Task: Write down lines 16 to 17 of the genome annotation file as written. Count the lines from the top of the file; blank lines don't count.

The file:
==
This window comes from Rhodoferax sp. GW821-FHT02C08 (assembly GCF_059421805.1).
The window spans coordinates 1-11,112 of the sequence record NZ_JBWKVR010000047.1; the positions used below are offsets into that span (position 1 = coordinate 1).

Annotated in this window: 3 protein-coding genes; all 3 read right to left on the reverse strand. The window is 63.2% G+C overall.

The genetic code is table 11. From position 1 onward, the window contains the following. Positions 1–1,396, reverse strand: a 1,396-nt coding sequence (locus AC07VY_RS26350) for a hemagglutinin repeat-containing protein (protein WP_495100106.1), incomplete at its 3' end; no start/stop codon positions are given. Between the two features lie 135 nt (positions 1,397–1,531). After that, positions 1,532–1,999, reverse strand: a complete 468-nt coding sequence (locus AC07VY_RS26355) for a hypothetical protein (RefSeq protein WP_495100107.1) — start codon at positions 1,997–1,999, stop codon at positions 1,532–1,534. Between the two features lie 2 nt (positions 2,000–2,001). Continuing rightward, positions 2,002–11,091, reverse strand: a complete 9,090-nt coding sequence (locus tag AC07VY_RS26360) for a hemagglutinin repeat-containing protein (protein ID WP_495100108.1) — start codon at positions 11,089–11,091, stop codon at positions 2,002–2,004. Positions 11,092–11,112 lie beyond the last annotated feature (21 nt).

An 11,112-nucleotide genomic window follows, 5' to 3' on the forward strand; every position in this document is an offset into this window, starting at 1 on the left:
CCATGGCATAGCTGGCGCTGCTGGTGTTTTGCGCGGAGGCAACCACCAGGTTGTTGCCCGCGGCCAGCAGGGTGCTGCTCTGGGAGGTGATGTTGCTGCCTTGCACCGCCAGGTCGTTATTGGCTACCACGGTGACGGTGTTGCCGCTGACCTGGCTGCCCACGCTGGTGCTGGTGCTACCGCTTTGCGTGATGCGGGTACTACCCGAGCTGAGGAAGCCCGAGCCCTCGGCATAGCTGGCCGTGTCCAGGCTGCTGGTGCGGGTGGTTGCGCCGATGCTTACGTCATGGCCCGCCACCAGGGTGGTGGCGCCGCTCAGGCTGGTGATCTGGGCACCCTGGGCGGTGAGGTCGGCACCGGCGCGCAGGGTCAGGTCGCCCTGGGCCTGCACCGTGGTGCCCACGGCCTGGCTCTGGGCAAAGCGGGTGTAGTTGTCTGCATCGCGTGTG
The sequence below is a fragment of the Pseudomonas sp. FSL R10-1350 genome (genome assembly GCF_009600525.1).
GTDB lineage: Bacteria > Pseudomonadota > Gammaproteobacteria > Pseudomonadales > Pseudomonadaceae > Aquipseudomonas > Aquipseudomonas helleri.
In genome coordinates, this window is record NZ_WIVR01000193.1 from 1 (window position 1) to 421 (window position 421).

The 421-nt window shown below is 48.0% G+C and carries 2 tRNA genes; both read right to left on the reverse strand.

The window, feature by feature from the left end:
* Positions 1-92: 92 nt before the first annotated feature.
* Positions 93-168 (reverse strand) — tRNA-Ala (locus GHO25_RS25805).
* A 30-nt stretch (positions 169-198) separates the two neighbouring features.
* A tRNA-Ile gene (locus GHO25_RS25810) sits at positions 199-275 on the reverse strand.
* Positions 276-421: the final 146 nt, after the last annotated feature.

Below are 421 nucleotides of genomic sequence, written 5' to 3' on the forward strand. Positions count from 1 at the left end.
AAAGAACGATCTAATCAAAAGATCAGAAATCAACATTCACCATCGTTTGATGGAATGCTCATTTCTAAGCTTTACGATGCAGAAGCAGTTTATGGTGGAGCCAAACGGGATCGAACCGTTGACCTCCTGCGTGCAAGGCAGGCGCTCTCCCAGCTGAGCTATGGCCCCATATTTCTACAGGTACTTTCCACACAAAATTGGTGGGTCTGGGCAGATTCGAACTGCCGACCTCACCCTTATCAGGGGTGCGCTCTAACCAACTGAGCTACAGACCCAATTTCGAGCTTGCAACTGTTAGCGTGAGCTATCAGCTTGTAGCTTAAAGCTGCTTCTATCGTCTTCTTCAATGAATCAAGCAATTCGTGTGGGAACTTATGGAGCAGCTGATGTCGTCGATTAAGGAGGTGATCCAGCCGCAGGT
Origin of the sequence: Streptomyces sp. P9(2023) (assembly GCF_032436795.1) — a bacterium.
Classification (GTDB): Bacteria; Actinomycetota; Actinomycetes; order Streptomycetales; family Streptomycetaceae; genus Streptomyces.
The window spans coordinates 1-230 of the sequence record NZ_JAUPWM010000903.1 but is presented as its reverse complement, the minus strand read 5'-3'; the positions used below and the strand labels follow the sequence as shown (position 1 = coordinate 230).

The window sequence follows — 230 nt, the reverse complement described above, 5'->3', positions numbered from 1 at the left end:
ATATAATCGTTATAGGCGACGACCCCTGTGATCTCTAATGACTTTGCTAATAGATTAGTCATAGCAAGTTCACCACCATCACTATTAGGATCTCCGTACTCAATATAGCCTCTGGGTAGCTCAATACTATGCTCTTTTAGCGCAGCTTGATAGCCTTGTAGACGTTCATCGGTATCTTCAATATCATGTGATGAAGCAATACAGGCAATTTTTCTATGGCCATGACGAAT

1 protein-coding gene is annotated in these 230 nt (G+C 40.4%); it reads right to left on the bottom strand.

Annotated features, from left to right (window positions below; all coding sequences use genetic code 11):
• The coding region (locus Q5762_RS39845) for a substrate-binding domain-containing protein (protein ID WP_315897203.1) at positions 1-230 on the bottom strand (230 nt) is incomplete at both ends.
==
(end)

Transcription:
* Positions 276-421: the final 146 nt, after the last annotated feature.

Below are 421 nucleotides of genomic sequence, written 5' to 3' on the forward strand. Positions count from 1 at the left end.